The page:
In what could be his last speech in the job, with a new prime minister replacing Theresa May next week, Mr Gove is warning that time is running out to repair the damage done to the planet.
In a speech at Kew Gardens, he is pledging that the UK will play a major role in international summits on biodiversity and the oceans next year and also pass legislation to improve the environment.
Mr Gove, who is being tipped for a move in a cabinet reshuffle planned by Tory leadership favourite Boris Johnson, will say: “The scale of action required may be daunting, but the need to act is imperative.
“There is a political need to act – because we cannot leave this planet to the next generation more polluted, more dangerous, denuded of its natural riches and increasingly inhospitable to all life.
“There is an economic need to act – because unless we restore our natural capital then we will have depleted soils incapable of yielding harvests or sustaining livestock, we will have oceans with more plastic than fish, we will have dried up or contaminated water sources and we will have severe weather events endangering lives and livelihoods.
“And there is a moral need to act – because, as Margaret Thatcher reminded us, we do not have a freehold on this planet, it is not ours to dispose of as we wish, we are partners in the great chain of evolution with the rest of nature and endowed as we are with reason we therefore have the responsibility to steward and protect.”
In his speech, Mr Gove will declare: “Time is running out to make the difference we need; to repair the damage we as a species have done to the planet we have plundered.
“Nature is in retreat – we have seen a catastrophic loss of biodiversity across the globe as a result of man’s actions.
“An estimated 80% of the original forest that covered the Earth 8,000 years ago has been cleared, damaged or fragmented.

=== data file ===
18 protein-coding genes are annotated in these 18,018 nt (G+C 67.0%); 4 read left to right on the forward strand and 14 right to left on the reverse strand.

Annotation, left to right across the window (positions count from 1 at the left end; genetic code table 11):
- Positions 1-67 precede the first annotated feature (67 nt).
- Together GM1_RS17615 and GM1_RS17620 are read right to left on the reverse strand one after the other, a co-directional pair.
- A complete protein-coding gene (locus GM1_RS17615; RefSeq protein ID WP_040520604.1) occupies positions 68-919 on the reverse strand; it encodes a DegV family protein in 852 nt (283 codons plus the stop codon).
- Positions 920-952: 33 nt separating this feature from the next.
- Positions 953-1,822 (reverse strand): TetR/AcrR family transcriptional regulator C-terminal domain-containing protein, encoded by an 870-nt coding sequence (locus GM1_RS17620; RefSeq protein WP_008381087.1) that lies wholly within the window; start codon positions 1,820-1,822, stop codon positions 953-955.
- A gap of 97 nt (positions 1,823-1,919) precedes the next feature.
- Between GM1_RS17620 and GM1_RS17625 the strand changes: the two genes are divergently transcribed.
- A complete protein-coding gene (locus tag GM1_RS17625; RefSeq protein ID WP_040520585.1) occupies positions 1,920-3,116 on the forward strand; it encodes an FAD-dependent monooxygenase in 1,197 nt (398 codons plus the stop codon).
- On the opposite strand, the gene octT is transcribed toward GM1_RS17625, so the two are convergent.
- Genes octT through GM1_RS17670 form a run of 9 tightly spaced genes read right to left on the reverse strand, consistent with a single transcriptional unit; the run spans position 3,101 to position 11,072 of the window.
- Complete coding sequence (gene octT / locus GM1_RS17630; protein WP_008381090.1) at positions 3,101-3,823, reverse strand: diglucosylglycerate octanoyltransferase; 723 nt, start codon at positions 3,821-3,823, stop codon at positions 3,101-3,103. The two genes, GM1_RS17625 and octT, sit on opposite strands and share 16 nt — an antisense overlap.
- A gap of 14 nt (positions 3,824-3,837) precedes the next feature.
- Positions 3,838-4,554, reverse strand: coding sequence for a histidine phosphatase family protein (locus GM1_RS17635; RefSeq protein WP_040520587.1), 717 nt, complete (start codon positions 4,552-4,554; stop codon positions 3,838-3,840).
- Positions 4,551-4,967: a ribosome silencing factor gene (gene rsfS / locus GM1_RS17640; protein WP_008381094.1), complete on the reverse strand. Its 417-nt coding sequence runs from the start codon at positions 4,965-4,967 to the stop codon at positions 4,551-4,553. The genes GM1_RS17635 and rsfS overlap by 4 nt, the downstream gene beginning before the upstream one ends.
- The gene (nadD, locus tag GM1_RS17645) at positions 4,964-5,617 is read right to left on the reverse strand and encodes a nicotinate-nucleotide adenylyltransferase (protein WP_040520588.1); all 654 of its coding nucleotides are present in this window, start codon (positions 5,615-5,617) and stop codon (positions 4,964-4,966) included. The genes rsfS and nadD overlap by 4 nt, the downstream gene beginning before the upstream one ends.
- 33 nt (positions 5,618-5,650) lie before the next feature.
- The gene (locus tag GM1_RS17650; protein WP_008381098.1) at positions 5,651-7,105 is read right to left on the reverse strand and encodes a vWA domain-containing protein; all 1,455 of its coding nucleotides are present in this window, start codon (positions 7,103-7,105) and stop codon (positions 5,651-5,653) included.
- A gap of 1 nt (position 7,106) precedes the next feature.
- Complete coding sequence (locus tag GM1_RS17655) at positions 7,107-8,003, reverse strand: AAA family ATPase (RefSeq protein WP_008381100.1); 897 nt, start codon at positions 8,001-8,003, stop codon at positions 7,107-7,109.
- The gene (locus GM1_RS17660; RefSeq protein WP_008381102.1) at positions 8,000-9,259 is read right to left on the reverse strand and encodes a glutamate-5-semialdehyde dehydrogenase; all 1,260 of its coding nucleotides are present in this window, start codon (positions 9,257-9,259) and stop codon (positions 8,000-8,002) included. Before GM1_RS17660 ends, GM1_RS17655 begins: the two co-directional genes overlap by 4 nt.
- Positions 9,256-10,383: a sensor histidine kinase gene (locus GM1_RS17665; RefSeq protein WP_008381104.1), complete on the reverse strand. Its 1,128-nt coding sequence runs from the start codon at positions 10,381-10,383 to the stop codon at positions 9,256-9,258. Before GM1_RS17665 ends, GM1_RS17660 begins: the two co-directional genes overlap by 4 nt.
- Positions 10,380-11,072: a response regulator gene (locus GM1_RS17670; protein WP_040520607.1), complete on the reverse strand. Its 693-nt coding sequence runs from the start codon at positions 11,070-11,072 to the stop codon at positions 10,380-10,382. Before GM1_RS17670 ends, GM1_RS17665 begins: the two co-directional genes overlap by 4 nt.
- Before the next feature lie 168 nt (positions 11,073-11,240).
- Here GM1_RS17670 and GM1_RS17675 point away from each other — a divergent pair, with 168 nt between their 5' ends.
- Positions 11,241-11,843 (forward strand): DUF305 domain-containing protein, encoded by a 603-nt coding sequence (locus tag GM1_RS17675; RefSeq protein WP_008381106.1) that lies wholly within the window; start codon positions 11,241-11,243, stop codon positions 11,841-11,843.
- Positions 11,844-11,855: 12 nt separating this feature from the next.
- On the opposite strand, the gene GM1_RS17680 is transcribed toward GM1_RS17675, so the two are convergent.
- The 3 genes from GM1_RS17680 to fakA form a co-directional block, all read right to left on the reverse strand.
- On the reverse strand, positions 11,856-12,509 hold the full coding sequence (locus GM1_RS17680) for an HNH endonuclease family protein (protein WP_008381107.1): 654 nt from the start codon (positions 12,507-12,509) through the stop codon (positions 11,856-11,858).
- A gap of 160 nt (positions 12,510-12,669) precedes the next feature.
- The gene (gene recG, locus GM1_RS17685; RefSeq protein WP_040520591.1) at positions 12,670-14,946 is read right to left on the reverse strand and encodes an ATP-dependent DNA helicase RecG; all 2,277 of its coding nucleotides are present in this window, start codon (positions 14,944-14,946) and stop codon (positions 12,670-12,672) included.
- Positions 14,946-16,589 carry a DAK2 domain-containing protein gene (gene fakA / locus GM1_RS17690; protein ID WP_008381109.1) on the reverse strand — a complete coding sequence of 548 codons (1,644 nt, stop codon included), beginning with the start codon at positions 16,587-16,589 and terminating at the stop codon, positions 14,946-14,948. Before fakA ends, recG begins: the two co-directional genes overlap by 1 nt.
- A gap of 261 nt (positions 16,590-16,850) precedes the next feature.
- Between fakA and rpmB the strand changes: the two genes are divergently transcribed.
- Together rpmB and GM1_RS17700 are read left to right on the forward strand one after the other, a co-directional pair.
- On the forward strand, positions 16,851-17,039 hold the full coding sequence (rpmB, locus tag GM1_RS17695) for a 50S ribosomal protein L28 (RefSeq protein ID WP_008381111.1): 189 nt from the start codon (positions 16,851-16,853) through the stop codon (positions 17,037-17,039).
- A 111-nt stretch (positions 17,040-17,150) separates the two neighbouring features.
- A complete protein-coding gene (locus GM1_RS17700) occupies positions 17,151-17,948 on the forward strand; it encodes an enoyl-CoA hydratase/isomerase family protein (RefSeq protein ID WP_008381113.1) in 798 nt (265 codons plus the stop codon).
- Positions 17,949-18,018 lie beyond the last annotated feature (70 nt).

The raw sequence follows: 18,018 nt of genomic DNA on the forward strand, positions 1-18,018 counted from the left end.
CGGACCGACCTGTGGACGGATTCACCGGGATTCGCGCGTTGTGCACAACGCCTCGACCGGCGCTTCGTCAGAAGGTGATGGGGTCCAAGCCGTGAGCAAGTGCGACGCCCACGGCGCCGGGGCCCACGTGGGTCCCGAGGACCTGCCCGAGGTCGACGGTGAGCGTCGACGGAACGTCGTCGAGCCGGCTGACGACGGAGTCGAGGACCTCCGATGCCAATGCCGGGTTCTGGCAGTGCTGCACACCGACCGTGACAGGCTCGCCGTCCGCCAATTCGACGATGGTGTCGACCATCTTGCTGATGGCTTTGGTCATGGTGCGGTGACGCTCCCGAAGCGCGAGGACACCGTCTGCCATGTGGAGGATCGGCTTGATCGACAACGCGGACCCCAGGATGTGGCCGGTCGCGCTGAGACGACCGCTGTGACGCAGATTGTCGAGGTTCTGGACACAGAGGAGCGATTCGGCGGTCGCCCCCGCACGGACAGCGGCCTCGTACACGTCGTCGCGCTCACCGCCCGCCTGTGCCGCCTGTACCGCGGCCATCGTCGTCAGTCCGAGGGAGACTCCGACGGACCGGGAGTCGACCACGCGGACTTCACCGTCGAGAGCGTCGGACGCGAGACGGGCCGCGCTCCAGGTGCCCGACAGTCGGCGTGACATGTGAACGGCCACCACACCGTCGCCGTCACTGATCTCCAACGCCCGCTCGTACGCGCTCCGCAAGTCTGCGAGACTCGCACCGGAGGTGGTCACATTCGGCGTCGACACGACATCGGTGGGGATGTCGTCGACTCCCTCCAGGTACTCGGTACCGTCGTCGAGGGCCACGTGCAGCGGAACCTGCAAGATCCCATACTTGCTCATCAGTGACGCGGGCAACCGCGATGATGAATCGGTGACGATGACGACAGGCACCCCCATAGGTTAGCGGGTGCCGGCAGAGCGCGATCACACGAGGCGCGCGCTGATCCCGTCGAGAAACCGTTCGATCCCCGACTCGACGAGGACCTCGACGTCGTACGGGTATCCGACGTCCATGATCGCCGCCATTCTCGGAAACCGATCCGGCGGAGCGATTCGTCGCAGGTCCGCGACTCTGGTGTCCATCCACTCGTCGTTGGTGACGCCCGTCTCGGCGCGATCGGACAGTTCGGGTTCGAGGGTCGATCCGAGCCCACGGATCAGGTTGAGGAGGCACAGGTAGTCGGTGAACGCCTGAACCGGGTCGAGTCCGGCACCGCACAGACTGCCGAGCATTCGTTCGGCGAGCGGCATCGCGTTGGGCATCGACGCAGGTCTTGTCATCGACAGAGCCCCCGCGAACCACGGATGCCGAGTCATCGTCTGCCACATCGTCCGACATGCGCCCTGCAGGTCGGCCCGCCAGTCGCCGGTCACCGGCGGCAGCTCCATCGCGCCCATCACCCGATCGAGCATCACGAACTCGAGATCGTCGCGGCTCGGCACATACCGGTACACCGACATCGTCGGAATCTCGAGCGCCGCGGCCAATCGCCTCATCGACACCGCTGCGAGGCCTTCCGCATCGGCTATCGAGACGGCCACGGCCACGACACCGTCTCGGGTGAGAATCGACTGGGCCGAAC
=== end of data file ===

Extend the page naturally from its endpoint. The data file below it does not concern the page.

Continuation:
“Some scientists assess the rate at which species are becoming extinct at 1,000 to 10,000 times higher than the natural rate would be.”
He will add: “Nature is in retreat just as global warming accelerates. We know that climate change has driven rising sea levels.
“In the 20th century the oceans rose around 15cm and the rate of increase has since quickened.
“Just since 2000, levels have risen around six centimetres, based on a global-average rise of 3.2mm a year.
“Our seas are storing increasing amounts of heat: around half of all ocean warming has occurred since 1997.
“Even as we take action to slow carbon dioxide pollution now, physics dictates that the climate will keep heating up for decades to come.”
On the UK’s role in tackling climate change, Mr Gove will say: “Internationally, we are showing leadership and our higher level of ambition at a series of international summits in 2020, a crucial year for deciding the future of our planet.
“The summits – to agree new deals for our ocean, for nature and for the climate – offer the chance for nations to unite around environmental action. It is an opportunity the world must not miss.”
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